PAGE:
2. Choose hotels that promote minimal impact
Make sure to do your research before booking a hotel. Big resorts and all-inclusive hotels are often owned by foreign companies that have little care for sustainability. But there are eco-friendly hotel portfolios out there doing their utmost to create a positive impact on the environment. Look around and you'll find luxury hotels which have a zero plastic policy, use renewable energy, build with local recycled or renewable materials, and have rainwater filter systems. Examples include the Bucuti & Tara Resort in Aruba which has become North America's first CarbonNeutral® resort hotel.
3. Support local communities
From avoiding imported foods flown into the county, to choosing hotels that source food from their own vegetable and herb gardens, there are many ways to support local communities when you travel. And it doesn't stop with dining. You can immerse yourself in local life by taking part in community volunteering projects, buying ethically made artisan gifts and clothes, and avoiding experiences where wildlife is put at risk or exploited. Making informed decisions about your carbon footprint is a critical step in travelling more sustainably.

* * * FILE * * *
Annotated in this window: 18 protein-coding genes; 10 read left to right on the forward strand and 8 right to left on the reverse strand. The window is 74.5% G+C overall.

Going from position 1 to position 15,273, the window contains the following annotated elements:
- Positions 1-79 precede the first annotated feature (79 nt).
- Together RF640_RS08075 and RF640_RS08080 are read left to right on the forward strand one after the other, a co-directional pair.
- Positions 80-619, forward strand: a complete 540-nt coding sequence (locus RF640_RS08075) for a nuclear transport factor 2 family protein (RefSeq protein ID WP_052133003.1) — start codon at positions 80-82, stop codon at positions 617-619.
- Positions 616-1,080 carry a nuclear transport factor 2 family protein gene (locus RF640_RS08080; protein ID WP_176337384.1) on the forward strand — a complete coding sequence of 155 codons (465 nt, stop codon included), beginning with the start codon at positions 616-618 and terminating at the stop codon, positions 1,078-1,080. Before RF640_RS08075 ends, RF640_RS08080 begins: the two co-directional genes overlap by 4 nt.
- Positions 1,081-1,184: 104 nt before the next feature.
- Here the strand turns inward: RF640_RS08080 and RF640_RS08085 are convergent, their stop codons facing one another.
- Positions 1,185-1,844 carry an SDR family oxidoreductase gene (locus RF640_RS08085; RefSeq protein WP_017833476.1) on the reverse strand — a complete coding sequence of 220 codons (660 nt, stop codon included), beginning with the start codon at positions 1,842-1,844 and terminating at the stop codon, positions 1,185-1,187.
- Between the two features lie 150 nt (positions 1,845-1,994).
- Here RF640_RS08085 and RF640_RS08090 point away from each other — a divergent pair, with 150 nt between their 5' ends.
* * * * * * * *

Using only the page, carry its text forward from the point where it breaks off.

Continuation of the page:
4. Conserve water
Water is renewable so why do we need to conserve it? Pure and simple, it takes a lot of energy to pump and treat water and reducing your usage helps preserve the freshwater that fish and plant life thrive on. The best way to help minimise water usage is to choose hotels that use a rainwater filter system, take quicker less frequent showers, and be mindful of reusing towels instead of sending them over to housekeeping to be laundered every day.
5. Choose environmentally friendly activities
Leave no trace of waste and make sure your footprints are respectful to the environment. This can be anything from ditching the gas-guzzling taxis and choosing to cycle, swim or hike to using public transport instead of a private car from the airport to the hotel. Pick off-the-beaten-path destinations that haven't been over damaged by tourism, take part in eco-friendly sightseeing tours and use non-motorized boats such as traditional jukungs or kayaks.